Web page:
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What's on exhibit

The December holidays are among the most popular time to visit New York. If you'll be among the throngs, here are some current museum highlights to help plan your itinerary.

Solomon R. Guggenheim Museum

(212) 423-3500, guggenheim.org

Spanish Painting from El Greco to Picasso, through March 28. This show is spectacularly grand and avoids the familiar piety of the standard masterpiece potpourri by virtue of its eloquent installation in the museum's loopy ramp, still the weirdest-coolest place to look at art and at other people looking at art. There are dozens of Goyas and Velazquezes and Zurbarans and El Grecos and Riberas and Dalis and Picassos, many famous, many not.

Metropolitan Museum of Art

(212) 535-7710, metmuseum.org

Glitter and Doom: German Portraits from the 1920s, through Feb. 19. This show's 100 paintings and drawings are by 10 artists, among them George Grosz, Christian Schad, Rudolf Schlichter and Karl Hubbuch, and most conspicuously the unrelentingly savage Otto Dix and his magnificent other, Max Beckmann. In their works the Weimar Republic's porous worlds reassemble. We look into the faces of forward-looking museum directors and cabaret performers, society matrons and scarred war veterans, prostitutes and jaded aristocrats who were watching their world slide from one cataclysm to the next.

Americans in Paris: 1860-1900, through Jan. 28. Not so long ago the United States was a buyer rather than a seller of cultural information, and France was a major source between the Civil War and World War I. That's the story told in this exhibition. The basic ideas, though undeveloped, are inherently interesting, and the art, with some notable exceptions, is conservative and staid, especially when compared with work in the Met's Vollard show, done at the same time.

Museum of Modern Art

(212) 708-9400, moma.org

Manet and the Execution of Maximilian, through Jan. 29. This small, gripping, focused show reminds us of Modernism's mutinous, myth-scouring origins. And it does so by bringing one of art's great path-cutters, Edouard Manet, onto the scene. There's not a lot of him here: eight paintings, three on a single theme - the death by firing squad of the Austrian archduke Ferdinand Maximilian in Mexico in 1867. But it's enough. Manet's images, surrounded by a selection of prints and photographs, are electrifying.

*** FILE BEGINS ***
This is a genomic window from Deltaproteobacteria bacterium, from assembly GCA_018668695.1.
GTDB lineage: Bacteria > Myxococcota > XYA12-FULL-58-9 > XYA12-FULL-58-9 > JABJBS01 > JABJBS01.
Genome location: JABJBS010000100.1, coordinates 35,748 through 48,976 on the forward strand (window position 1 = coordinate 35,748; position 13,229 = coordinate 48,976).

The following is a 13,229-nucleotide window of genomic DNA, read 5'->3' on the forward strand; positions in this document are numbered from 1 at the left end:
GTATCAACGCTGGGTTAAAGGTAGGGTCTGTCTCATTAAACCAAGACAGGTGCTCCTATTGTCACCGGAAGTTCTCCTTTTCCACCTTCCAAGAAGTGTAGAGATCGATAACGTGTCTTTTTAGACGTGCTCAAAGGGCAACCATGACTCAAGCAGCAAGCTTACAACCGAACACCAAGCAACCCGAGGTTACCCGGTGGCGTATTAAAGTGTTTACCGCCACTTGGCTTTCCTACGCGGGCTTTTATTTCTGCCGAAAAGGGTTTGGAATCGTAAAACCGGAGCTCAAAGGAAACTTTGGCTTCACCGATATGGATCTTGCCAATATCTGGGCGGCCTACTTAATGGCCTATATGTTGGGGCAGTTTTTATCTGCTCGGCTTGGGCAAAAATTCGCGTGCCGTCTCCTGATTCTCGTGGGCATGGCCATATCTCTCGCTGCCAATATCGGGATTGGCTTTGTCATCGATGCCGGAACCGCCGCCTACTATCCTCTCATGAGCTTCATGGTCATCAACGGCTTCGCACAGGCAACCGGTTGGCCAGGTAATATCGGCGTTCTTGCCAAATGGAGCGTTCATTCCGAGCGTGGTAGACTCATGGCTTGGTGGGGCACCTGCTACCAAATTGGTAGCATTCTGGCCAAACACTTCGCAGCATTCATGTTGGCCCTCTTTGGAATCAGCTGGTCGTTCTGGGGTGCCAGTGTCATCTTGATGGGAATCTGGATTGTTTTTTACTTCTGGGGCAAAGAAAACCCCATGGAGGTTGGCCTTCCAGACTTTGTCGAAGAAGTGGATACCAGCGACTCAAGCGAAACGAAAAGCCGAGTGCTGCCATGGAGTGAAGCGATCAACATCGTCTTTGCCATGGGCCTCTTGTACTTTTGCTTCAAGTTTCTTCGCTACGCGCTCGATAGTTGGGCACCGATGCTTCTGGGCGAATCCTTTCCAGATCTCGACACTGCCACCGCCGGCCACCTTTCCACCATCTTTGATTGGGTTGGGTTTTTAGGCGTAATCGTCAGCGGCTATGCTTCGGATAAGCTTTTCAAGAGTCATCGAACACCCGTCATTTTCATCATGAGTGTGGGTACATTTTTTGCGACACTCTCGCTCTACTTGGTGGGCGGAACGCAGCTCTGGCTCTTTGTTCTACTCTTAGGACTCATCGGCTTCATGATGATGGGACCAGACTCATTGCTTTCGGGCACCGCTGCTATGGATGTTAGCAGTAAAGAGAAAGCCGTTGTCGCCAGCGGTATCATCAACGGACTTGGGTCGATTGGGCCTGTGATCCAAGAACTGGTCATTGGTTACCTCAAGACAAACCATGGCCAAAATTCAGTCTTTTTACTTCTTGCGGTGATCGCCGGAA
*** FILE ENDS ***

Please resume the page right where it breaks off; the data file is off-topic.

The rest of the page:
Brice Marden: A Retrospective of Paintings and Drawings, through Jan. 15. This quietly magnificent 40-year retrospective pays tribute to an artist who helped rebuild painting in the 1970s, working back from the brink of single-panel monochromes to elegant tangles of thick line on vibrant monochrome grounds that encompass a tremendous emotional range and sense of physical energy.

The Whitney Museum of American Art

(212) 570-3676, whitney.org

Albers and Moholy-Nagy: From the Bauhaus to the New World, through Jan. 21. This vigorously multimedia show traces the trajectories of two Modernist pioneers who overlapped as teachers at the Bauhaus in the 1920s and went on, separately, to influence postwar art and design in the United States. Ranging through painting, sculpture, film, design, prints and commercial art, it clarifies the Bauhaus debt to Russian Constructivism and includes works that presage the "specific objects" of the 1960s.

Kiki Smith: A Gathering, 1980-2005, through Feb. 11. Many things fly and float in "Kiki Smith": men and women, harpies and angels, birds and beasts, toadstools and stars. And some things fall to Earth, or rather to the museum's black stone floors, maybe to rise again, maybe not. The whole show, a midcareer retrospective, suggests a Victorian fairy tale, its tone at once light, grievous and dreamlike. But fanciful as it is, Smith's art is also deeply, corporeally realistic.

Brooklyn Museum

(718) 638-5000; brooklynmuseum.org

Annie Leibovitz: A Photographer's Life, 1990-2005, through Jan. 21. With photographs of her close-knit family and her companion, Susan Sontag; bits of photojournalism; and a pretentious foray into landscape photography, this large exhibition tells you more about Leibovitz than you probably want to know. Her well-known celebrity portraits are strongest, and at their best in a re-creation of the large pin-up boards on which she plotted the lavish book that accompanies the show. (This show is scheduled to travel to Atlanta's High Museum, May 12-Sept. 9.)

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